War through the eyes of a teenager

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Photos by Narine Hrihorian

Narine (second left) and other Ukrainian foreign exchange students preparing for their journey to America.

Teenage years are supposed to be full of fun with friends and stressing over school, but this was not the reality of Narine Hrihorian, a foreign exchange student from Ukraine. While she has fun with her friends and tries to live her life as a normal teenager, she has been stressed over the uncertain future of her country. 

Russian forces are on the Ukrainian border with, what seems to be, the intent to invade and seize control of Ukraine. This conflict may seem like a new thing that has only started a few months ago, but the crisis actually started back in 2014 and has escalated very quickly since then.

In 2014, Russia launched an attack on the Eastern areas of Ukraine and took control of the Crimean region. Though the conflict transitioned into a stalemate in late 2014, the violence between Russian and Ukrainian forces has resulted in more than 10,300 deaths and 24,000 injured. In October 2021, Russian forces began moving military equipment and troops toward the Ukrainian border. According to both satellite images and U.S. officials, there could be a Russian invasion of Ukraine in early 2022. 

This ongoing crisis has displaced many people and has caused anxiety and fear amongst Ukrainian citizens. Narine Hrihorian, junior, is from Western Ukraine from the Zakarpattia province. Her town is close to the Hungarian border, the opposite side of the country from the Russian border. Hrihorian is the oldest of six children and lived with her mother and father before coming to the U.S. through the foreign exchange program. Even though she is so far away from her home country, she has anxiety about the state of her country. 

“I’m a little worried because I don’t want [the invasion] to happen and if it happens then I won’t be there to help them,” said Hrihorian. 

Narine (middle, grey sweater) and her family posing for an Autumn family photo shoot (Photos by Narine Hrihorian)

When the conflict started in 2014, life began to change for Ukrainians, like Hrihorian, all over the country. After Russia took control of the Crimean province, many of the people who lived there fled for a safer place. Hrihorian had new kids joining her class who spoke Russian. One of the boys from her school got enlisted in the army and was killed on the front lines; they named a street after him. 

“The economy crashed because they had to buy supplies for the army. People are stressed and are scared,” said Hrihorian. “It impacts everyone, even if you weren’t in the area that got attacked. Men were getting enlisted and going to fight.”

Hrihorian is one of the many exchange students at Athens and in the greater Raleigh area. She lives with a host family and a fellow exchange student, 4,854 miles (7,812 km) away from her family and friends. She says that there is a lot of misinformation surrounding the crisis and people aren’t doing enough. She said that if other countries, such as the U.S., do not lend aid and take action then Ukraine may not be safe. She worries for her family and her friends and whether or not they will be safe, and she’s not the only one.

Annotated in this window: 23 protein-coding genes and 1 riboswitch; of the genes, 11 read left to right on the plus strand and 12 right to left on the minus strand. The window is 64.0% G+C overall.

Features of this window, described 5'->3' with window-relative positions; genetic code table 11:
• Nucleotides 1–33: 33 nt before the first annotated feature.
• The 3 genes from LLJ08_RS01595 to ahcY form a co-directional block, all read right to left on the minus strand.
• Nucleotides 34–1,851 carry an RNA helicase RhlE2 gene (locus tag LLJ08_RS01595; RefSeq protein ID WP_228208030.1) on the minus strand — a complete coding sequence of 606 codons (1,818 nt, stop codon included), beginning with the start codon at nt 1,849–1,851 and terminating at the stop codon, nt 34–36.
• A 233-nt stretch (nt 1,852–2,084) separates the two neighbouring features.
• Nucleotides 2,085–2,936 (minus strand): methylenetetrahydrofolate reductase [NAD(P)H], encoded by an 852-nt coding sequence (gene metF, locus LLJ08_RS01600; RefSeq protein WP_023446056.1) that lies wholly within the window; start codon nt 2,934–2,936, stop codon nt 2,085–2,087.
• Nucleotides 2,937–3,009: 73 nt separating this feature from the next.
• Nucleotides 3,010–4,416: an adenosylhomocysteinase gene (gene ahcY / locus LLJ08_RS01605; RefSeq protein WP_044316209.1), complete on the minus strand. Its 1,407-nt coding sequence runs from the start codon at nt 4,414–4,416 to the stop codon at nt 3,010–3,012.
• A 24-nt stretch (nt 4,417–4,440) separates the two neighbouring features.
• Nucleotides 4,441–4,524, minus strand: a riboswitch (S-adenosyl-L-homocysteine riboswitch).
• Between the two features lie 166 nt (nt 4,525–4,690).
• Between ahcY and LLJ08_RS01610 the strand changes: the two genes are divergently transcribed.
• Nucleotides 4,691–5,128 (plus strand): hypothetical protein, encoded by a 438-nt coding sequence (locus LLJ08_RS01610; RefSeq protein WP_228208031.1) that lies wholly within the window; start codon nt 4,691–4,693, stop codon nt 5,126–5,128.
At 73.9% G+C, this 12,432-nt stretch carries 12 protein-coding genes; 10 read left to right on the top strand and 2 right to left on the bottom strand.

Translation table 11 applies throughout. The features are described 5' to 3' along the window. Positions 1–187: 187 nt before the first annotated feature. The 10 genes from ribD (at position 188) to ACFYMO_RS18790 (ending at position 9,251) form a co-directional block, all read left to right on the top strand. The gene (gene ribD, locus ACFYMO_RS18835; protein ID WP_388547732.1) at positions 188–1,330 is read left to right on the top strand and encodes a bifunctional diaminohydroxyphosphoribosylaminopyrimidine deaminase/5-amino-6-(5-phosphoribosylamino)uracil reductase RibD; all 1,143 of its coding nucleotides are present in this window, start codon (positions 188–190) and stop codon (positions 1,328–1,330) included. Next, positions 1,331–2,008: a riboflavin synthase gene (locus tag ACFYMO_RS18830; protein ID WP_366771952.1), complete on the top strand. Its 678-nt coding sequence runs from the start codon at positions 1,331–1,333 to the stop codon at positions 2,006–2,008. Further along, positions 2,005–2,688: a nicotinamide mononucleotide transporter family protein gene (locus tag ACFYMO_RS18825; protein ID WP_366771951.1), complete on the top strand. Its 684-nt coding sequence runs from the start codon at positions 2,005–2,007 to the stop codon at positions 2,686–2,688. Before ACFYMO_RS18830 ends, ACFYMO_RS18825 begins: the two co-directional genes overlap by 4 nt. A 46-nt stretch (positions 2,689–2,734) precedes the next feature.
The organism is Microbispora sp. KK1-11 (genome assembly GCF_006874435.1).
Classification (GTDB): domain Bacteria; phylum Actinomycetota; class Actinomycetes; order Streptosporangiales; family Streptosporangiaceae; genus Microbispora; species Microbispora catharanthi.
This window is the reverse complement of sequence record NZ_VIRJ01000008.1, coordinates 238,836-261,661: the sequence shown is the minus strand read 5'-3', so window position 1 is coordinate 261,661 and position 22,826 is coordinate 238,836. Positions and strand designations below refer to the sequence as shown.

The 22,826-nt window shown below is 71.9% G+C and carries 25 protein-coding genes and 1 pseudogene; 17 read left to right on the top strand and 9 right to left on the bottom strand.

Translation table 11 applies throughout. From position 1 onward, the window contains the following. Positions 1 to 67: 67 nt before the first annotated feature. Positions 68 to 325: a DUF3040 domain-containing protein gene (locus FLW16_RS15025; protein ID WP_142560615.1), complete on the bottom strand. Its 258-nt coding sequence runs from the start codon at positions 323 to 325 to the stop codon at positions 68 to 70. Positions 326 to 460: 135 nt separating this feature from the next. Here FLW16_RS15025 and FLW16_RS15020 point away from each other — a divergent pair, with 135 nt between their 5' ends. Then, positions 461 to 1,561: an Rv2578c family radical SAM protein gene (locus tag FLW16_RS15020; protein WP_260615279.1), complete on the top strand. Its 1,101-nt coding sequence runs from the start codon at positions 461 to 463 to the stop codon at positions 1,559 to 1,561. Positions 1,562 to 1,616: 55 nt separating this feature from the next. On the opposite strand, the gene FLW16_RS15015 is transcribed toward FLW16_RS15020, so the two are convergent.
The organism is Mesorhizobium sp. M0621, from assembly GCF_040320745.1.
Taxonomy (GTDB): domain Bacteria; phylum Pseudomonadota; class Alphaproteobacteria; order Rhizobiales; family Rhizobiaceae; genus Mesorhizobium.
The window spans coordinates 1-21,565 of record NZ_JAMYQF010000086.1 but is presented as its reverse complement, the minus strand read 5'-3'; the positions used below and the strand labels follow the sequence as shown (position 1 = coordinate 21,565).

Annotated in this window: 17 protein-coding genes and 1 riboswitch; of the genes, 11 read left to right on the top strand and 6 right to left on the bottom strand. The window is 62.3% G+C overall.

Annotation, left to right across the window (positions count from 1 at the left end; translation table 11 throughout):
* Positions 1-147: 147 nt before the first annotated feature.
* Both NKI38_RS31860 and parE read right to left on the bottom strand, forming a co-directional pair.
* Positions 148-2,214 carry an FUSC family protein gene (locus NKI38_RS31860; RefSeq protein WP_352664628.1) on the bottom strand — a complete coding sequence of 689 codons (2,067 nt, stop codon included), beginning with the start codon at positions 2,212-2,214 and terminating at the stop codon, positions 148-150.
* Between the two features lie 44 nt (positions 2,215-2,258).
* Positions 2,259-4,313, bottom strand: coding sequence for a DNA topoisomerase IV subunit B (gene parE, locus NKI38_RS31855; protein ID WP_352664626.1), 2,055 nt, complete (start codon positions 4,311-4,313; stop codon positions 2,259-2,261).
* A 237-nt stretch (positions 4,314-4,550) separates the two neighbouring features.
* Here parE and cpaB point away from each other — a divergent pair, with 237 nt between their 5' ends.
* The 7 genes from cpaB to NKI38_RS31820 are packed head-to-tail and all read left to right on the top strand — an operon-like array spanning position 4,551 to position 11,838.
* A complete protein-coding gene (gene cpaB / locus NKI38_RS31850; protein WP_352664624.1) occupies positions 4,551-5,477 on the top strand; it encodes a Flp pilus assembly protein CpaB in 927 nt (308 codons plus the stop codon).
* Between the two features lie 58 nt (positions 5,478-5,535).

“I know Biden is taking action, and I appreciate that. I wish they had started earlier. I am sure that they will help and I hope they do. I hope they help us on the border,” said Hrihorian, “I don’t want to panic, I just want people to know what is happening and spread awareness. Ukraine is an awesome country and I don’t want the world to know about us during a hard time.”

If Russia invades Ukraine and tries to assume control of the country, the majority of the Ukrainian people would not be able to leave. The result would be millions of people becoming displaced, Narine’s family included. As the oldest of six siblings, she worries about what could happen to her family.

“We would love to leave but we don’t know where we would go. I’m one of six children, I’m the oldest, there are five [other] kids [in my family] so it would be hard for my mum on her own,” said Hrihorian, “It’s a lot of money and a lot of hustle. It would be really hard and there would be a lot of obstacles.”

Narine Hrihorian(far left) and her family enjoying life in Ukraine. (Photos by Narine Hrihorian)

One of the issues surrounding the conflict is the prevalent lack of public knowledge on the issue, Hrihorian urges people to check official sources and to stay updated. For those who know any foreign exchange students from Ukraine, Narine suggests asking how they are doing as this is a complicated time for those from Ukraine. 

For Narine, as the conflict has escalated and continues to get worse, she fears for the worst but she hopes for the best. She likes that other countries, like the U.S., are lending a hand, but wishes that the US and other allies had started to help sooner. 

A lot of people just say that they may not invade, and some say it’s a political war. But I think that if other countries don’t help or take action, we may not be safe. It will impact other countries too. They should take it very seriously,” said Hrihorian, “I’m afraid for my family, even though they live on the other side of Ukraine.”